Home Grown Success

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Since new developments are products of a creative mind, we must therefore stimulate and encourage that type of mind in every way possible.” ~ George Washington Carver

All the focus today will be on someone that I ran into two weeks ago in the halls of the National Portrait Gallery. I looked across the room at one of the paintings and thought “Who is that fella?” With my gardening interests, of course, I was drawn into this picture.

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It’s George Washington Carver! A person in history that I knew very little about. Over the past few days I’ve learned more about this man of great importance whose picture hangs in the National Portrait Gallery. As it turns out, there are many words of wisdom that this man born into slavery shared through the course of his lifetime – inspiring, indeed!

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untitledGeorge Washington Carver (1864- 1943) was a man of many interests – an American scientist, inventor, botanist and educator. He certainly had much worthwhile to say about creativity, innovation and success from his humble beginnings to his rise as a person of great national recognition, known as the “plant doctor.”

There are many books about the man whose fame grew throughout his lifetime from an orphan son of slaves to a world famous peanut farmer. George Washington Carver: An Innovative Life  by Elizabeth Macleod follows his contributions to our society through his breakthrough in agricultural research. His words of inspiration are many, and should not be forgotten.

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That’s all for today from award-winning author, Sue Batton Leonard. I’m happily living an innovative life in this new world of e-commerce and e-marketing for independent publishers. For information on my EVVY award-winning memoir “Gift of a Lifetime: Finding Fulfilling Things in the Unexpected” please visit this link http://amzn.to/1xTvPwQ. For a special treat, listen to the audio book because the “treasure is in the voice!”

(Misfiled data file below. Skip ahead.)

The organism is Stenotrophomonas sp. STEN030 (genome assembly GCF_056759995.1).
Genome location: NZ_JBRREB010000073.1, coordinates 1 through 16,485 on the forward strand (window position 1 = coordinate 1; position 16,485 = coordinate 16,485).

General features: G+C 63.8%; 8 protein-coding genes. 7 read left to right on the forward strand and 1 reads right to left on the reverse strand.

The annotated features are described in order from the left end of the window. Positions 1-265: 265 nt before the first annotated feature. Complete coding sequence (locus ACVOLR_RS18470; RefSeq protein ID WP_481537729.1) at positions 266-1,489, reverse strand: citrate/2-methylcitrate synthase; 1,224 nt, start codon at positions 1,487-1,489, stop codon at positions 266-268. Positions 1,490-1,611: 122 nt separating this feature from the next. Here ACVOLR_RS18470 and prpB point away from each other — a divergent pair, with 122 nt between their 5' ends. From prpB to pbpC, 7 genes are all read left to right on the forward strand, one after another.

It won a 2nd place award for audio books from the Colorado Independent Publishers Association! And it is a finalist in two categories in the 2014 Harvest Book Competition.http://bit.ly/1vbWwfb.

Character Analysis

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Everyone tries to define this thing called Character. It’s not hard. Character is doing whats right, when nobody is looking” ~Unknown

Yesterday’s blog Gardens Heaven Scent made me think back to a time some years ago when I would hold annual perennial plant swaps in my gardens in Vermont. I’d get out my best china and linen, make fancy finger foods and entertain with a beautiful garden party. I’d invite the gals over to nosh. Some would come dressed in their durable gardening clothes, and others would arrive in their floppy garden hats and finery, appropriate for a high-noon English tea.

What fun we used to have!  Ironically, many of the attendees were book enthusiasts, too. Sharing opinions and thoughts of “characters in the garden” came easily and it was all part of the fulfilling day. We’d discuss:

  • What the reaction of others was to the overall scene.
  • Which personalities had conflicts with their neighbors
  • How figures underwent change through seasons.
  • Which characters ran around spreading their seeds
  • Star performers vs. minor role players.
  • Which cast of characters maintained their uprightness no matter what
  • Weaknesses and strengths in bit players.
  • What elements contributed to the fate of individual players
  • Villains vs. heroes

Gardeners never run out of things to talk about. Swapping talk of the trade is as fulfilling as the act of gardening itself.

As I write this blog, I am about to head off to discuss another of my passions –  growing the garden of independent publishing. Our meet-up group She Writes Steamboat is helping others who want to grow books . We are having a garden party of sorts. Before I go, I’ll leave you with some food for thought. http://bit.ly/oIkV2g